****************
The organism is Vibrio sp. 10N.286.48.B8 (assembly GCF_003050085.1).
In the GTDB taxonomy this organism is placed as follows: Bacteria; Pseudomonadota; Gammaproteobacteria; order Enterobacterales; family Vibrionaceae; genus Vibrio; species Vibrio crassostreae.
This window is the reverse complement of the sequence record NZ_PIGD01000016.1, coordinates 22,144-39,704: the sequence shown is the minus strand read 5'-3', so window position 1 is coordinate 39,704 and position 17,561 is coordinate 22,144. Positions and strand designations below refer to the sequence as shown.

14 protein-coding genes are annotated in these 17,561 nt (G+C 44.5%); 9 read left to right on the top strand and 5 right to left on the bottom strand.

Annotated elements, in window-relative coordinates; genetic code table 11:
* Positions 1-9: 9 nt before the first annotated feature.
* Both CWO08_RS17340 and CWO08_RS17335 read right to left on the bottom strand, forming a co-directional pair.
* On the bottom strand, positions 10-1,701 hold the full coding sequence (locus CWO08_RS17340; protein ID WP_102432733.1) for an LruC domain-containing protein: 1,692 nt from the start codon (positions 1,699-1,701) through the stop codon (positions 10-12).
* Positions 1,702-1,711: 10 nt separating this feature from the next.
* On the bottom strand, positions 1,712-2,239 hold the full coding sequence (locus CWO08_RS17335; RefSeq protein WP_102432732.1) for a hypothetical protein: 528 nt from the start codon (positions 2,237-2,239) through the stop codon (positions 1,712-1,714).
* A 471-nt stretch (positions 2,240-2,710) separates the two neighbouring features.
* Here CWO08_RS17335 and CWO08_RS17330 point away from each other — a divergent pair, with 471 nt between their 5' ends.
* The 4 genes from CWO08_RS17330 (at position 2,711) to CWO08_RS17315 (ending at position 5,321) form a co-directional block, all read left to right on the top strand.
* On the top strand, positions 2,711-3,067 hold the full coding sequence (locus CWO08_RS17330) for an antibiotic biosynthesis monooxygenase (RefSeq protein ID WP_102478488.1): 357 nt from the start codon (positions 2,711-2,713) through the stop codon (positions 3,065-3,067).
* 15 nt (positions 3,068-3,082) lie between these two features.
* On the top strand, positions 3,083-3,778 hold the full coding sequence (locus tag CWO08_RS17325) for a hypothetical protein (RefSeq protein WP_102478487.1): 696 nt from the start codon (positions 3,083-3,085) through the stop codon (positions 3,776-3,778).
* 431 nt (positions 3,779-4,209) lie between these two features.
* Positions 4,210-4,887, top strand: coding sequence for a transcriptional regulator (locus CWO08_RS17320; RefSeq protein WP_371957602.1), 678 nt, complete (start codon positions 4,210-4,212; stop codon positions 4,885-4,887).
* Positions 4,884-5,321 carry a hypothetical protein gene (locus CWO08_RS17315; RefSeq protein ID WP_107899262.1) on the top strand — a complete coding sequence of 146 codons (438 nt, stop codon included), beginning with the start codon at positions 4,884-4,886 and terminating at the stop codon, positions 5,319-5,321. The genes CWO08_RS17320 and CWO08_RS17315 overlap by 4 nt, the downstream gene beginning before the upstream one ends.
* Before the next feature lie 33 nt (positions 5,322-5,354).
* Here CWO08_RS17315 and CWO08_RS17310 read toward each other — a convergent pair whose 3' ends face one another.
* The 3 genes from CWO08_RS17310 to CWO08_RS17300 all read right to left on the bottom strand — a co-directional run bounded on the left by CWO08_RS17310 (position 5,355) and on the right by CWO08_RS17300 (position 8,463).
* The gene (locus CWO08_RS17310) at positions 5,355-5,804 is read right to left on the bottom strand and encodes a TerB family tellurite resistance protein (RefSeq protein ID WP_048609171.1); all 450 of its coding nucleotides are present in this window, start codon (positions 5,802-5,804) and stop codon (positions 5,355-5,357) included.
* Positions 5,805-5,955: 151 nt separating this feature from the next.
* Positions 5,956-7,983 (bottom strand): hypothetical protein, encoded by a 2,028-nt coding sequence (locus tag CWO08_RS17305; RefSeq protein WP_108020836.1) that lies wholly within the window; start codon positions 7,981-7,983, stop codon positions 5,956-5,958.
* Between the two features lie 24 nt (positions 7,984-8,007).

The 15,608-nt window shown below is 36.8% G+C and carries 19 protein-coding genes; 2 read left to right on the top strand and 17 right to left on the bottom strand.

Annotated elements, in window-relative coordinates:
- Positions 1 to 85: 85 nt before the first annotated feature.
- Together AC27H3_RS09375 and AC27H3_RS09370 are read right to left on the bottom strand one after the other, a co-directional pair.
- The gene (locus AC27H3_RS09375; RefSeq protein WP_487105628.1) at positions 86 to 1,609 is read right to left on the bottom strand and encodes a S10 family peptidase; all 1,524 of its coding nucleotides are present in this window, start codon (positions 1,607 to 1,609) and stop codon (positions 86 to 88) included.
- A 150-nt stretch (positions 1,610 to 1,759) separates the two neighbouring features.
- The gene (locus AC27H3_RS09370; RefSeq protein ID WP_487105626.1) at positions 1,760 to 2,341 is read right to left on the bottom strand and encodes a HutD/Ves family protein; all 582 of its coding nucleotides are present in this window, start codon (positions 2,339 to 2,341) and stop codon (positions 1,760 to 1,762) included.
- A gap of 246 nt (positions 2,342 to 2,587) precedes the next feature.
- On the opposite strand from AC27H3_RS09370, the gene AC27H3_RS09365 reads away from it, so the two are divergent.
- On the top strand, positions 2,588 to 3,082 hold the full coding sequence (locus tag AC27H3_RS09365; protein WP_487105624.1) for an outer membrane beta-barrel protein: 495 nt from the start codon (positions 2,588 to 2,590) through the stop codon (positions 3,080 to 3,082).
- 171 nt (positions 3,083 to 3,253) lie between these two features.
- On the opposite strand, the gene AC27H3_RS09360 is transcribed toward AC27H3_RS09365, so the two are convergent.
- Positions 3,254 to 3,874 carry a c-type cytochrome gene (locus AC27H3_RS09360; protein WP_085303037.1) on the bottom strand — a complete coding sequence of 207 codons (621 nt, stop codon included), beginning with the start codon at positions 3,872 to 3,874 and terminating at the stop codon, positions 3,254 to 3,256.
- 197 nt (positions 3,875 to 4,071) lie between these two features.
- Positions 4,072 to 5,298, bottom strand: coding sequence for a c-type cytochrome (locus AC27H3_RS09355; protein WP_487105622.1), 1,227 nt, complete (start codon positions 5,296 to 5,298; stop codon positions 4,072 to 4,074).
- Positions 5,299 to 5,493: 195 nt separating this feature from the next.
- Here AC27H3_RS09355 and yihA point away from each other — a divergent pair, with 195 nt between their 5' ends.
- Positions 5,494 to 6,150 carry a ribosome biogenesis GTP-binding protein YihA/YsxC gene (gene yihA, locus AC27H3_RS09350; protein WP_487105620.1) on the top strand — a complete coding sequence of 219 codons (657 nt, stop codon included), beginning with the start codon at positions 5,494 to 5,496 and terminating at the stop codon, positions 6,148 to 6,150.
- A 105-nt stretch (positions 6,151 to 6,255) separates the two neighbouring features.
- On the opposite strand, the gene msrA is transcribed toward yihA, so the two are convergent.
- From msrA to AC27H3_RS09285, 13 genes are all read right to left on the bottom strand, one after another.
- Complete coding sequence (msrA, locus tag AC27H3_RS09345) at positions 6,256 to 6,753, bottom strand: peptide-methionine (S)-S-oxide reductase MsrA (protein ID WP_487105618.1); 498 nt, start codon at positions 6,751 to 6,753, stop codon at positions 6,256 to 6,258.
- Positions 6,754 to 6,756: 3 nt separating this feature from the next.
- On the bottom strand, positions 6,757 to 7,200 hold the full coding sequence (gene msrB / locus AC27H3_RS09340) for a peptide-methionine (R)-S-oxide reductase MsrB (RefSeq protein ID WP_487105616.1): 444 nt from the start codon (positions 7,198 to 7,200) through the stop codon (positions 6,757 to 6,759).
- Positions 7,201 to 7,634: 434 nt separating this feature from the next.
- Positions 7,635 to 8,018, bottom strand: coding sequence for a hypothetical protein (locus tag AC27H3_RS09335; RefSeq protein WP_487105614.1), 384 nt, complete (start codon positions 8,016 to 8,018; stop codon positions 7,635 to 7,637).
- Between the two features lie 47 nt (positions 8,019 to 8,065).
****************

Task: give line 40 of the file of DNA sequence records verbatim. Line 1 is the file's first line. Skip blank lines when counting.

- 197 nt (positions 3,875 to 4,071) lie between these two features.